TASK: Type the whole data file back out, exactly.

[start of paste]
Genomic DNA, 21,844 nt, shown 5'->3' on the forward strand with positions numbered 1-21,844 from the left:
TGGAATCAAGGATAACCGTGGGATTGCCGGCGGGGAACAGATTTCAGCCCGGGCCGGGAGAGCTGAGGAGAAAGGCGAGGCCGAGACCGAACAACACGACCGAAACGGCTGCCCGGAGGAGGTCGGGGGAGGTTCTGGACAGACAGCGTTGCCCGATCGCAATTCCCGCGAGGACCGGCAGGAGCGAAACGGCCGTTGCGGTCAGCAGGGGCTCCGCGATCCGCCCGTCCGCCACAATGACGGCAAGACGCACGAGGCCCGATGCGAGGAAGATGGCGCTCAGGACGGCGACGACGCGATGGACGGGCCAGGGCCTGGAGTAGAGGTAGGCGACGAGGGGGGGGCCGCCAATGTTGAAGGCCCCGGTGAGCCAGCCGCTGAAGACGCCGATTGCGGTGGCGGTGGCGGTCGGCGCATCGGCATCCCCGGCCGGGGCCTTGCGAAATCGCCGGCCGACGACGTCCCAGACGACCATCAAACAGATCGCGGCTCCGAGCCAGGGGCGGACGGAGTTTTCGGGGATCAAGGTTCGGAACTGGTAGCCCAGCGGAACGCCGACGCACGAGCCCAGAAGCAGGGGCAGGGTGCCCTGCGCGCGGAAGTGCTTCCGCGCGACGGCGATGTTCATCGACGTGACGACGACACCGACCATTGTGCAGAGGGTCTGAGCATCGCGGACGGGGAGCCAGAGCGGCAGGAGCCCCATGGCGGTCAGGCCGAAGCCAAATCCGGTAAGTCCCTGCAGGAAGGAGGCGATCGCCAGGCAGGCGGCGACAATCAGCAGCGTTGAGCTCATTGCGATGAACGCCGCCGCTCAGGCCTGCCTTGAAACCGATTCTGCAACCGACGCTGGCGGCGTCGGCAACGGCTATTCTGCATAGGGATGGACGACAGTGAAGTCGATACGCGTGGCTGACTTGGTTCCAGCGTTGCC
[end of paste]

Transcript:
Genomic DNA, 21,844 nt, shown 5'->3' on the forward strand with positions numbered 1-21,844 from the left:
TGGAATCAAGGATAACCGTGGGATTGCCGGCGGGGAACAGATTTCAGCCCGGGCCGGGAGAGCTGAGGAGAAAGGCGAGGCCGAGACCGAACAACACGACCGAAACGGCTGCCCGGAGGAGGTCGGGGGAGGTTCTGGACAGACAGCGTTGCCCGATCGCAATTCCCGCGAGGACCGGCAGGAGCGAAACGGCCGTTGCGGTCAGCAGGGGCTCCGCGATCCGCCCGTCCGCCACAATGACGGCAAGACGCACGAGGCCCGATGCGAGGAAGATGGCGCTCAGGACGGCGACGACGCGATGGACGGGCCAGGGCCTGGAGTAGAGGTAGGCGACGAGGGGGGGGCCGCCAATGTTGAAGGCCCCGGTGAGCCAGCCGCTGAAGACGCCGATTGCGGTGGCGGTGGCGGTCGGCGCATCGGCATCCCCGGCCGGGGCCTTGCGAAATCGCCGGCCGACGACGTCCCAGACGACCATCAAACAGATCGCGGCTCCGAGCCAGGGGCGGACGGAGTTTTCGGGGATCAAGGTTCGGAACTGGTAGCCCAGCGGAACGCCGACGCACGAGCCCAGAAGCAGGGGCAGGGTGCCCTGCGCGCGGAAGTGCTTCCGCGCGACGGCGATGTTCATCGACGTGACGACGACACCGACCATTGTGCAGAGGGTCTGAGCATCGCGGACGGGGAGCCAGAGCGGCAGGAGCCCCATGGCGGTCAGGCCGAAGCCAAATCCGGTAAGTCCCTGCAGGAAGGAGGCGATCGCCAGGCAGGCGGCGACAATCAGCAGCGTTGAGCTCATTGCGATGAACGCCGCCGCTCAGGCCTGCCTTGAAACCGATTCTGCAACCGACGCTGGCGGCGTCGGCAACGGCTATTCTGCATAGGGATGGACGACAGTGAAGTCGATACGCGTGGCTGACTTGGTTCCAGCGTTGCC